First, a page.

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on 20 October 2016
Most people are familar with the famous 86 TDF. Richard Moore explains that in the 85 Tour Lemond was promised by Hinault that if he waited and helped him, his La Vie Claire French team mate, win his 5th Tour Hinault he would help him the following year,.Mr Moore describes the 86 Tour perfectly. Hinault sure had a strange way of helping by racing into the lead though, Make up your own mind, was Hinault trying to win his 6th TDF instead or not? I know what I think.
There's a subtext to this race, the La Vie Claire was probably the strongest team there's ever been in the history of the Tour. 5 riders Bernard, Bauer, Hampsten, Hinault and Lemond were capable of winning. In fact 4 finished in the top 10. Fortunately most worked for Lemond in the end.
One final thought, after Merkx who was the second best cyclist ever? Possibly Hinault who won races all year round.
This is an excellent book and I recommend it.
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on 3 September 2013
I am surprised (and slightly skeptical) at all the gushing reviews. This book was okay but nothing more. It takes an interesting moment in cycling history and turns it into a plodding tale that is poorly edited. Only in the last 70 or so pages when we get to the 1986 Tour does the story take off; before that the pace is leaden.

The editing is poor with anecdotes and stories repeated within pages of each other. The way Moore writes about Shelly Verses is illustrative - she is introduced as the soigneur of 7-Eleven. A few chapters later he comes back to Verses and repeats much of the earlier chapter about her being the only female soigneur in the peloton. Moore does this a lot - providing the same details multiple times.

The opening chapters about meeting with Hinault, LeMond and Kochli are very dull. The interviews also have little bearing on the rest of the book. For instance, for someone who was meant to have revolutionsed cycling, very little detail is given as to how Kochli actually impacted results or his methodology. At the end Kochli takes pride from the La Vie Claire results in 1986, yet it's probably fair to say Kochli made very little if any difference - La Vie Claire simply had the top two riders in the peloton and another 2-3 top riders. It is not clear what Kochli did as directeur sportif, indeed, it appears he was too weak to stand up to Hinault and had he been a better directeur sportif would have sorted the leadership squabble, but this is never addressed.

The writing is also jumbled with Moore jumping around timeframes without explanation. One minute we are at a race in 1982, then back to 1979, then again in 1982, then in 1976 etc without any reason, cohesion or narrative flow.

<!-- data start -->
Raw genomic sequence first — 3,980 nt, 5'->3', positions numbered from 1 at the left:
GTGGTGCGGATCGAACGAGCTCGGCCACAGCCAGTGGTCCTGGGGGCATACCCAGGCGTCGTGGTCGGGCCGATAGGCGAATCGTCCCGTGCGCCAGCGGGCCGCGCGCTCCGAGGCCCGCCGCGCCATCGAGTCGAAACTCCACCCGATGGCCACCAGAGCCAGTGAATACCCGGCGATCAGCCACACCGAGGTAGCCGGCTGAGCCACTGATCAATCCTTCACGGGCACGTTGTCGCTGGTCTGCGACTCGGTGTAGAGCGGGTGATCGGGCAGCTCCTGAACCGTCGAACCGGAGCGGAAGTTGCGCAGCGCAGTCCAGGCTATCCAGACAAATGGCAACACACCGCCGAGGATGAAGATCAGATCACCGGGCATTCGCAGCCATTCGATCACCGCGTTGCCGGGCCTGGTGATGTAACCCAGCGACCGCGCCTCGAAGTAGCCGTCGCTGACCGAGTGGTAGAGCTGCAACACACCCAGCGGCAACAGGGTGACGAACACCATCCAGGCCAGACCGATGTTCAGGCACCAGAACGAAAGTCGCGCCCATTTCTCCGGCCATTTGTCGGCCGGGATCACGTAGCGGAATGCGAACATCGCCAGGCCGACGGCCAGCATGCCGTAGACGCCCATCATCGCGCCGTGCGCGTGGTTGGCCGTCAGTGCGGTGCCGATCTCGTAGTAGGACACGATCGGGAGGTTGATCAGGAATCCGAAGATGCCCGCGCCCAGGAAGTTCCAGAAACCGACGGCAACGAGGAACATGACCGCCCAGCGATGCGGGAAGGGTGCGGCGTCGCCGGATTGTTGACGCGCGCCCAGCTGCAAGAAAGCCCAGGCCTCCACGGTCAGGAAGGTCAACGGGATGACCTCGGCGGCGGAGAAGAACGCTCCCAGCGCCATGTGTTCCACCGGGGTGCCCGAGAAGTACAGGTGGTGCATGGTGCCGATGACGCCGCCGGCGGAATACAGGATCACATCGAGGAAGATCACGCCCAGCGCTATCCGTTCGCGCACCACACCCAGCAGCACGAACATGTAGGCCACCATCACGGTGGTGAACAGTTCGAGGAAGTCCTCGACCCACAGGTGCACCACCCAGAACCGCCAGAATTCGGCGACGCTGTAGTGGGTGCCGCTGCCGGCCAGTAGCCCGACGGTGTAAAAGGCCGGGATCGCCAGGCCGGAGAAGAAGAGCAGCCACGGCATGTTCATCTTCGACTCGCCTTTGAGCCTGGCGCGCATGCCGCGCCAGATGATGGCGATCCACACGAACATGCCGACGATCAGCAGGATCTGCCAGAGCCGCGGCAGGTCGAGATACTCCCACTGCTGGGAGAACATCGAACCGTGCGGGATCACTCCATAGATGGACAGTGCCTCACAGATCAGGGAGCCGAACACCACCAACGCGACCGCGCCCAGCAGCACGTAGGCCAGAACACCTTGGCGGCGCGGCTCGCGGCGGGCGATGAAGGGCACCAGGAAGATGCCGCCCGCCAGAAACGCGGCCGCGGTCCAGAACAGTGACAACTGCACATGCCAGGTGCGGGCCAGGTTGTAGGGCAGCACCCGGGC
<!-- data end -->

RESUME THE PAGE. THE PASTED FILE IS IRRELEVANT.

Hinault comes across as an arrogant, bullying pig. Equally, LeMond comes across as suprisingly weak. I understand that he was being bullied and intimidated by Hinault and everyone was out to get him, but the fact is Hinault rode with much more flair and panache and when it mattered, LeMond faltered or crashed. LeMond, in reality, got lucky that Hinault was a victim of his own hubris. There is never a moment in the 1986 Tour when LeMond stamped his authority and that is a shame.

I am surprised that Moore does not remark on the similarity with the 2009 Tour when the arrogant, bullying pig Armstrong came back to the race ostensibly to promote his charity and ride for team leader Contador, and then spent the race attacking him on the road and in the press / social media. He turned the team against Contador and used it to put time into Contador when the race split in the wind, mocked Contador's inexperience to the media and acted in many ways similar to Hinault in 1986.

I am also surprised that so little is mentioned of LeMond's post-Tour life, particularly his involvement in bike manufacturing, his association with Trek and the apology Trek forced him to make about doping, Michele Ferrari and Armstrong.

Overall, had this book been closely edited and reduced to half its length, it would have been a much better book. As it is, it is an interesting, but frustrating, read about a great edition of the Tour.
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on 12 August 2013
I still remember watching this tour and wondering what would happen, I always thought that Bernard was playing a game, hoping that Greg would crack so he could claim the win and not look like he had gone back on his promise. I was never comfortable with Greg going on about Bernard 'owing' him a tour, the crash was not really Bernard's fault as such, so it would normally be wrong to capitalise on a teammates misfortune?
If this means anything to you and if this sort of intrigue floats your boat then this is the book for you! It was great for me to be reminded of '80s cycling and read about what happened behind the scenes. If this happened before my time and I did not have an interest in this period of cycling history I am not so sure I would have enjoyed it so much. But Bernard Hinault is a legend, knowing about him and his style? behaviour? antics? is a must if you are interested in cycling history. Greg Lemond is no less a legend and is also an interesting character. Great stories. This is why I have rated it highly.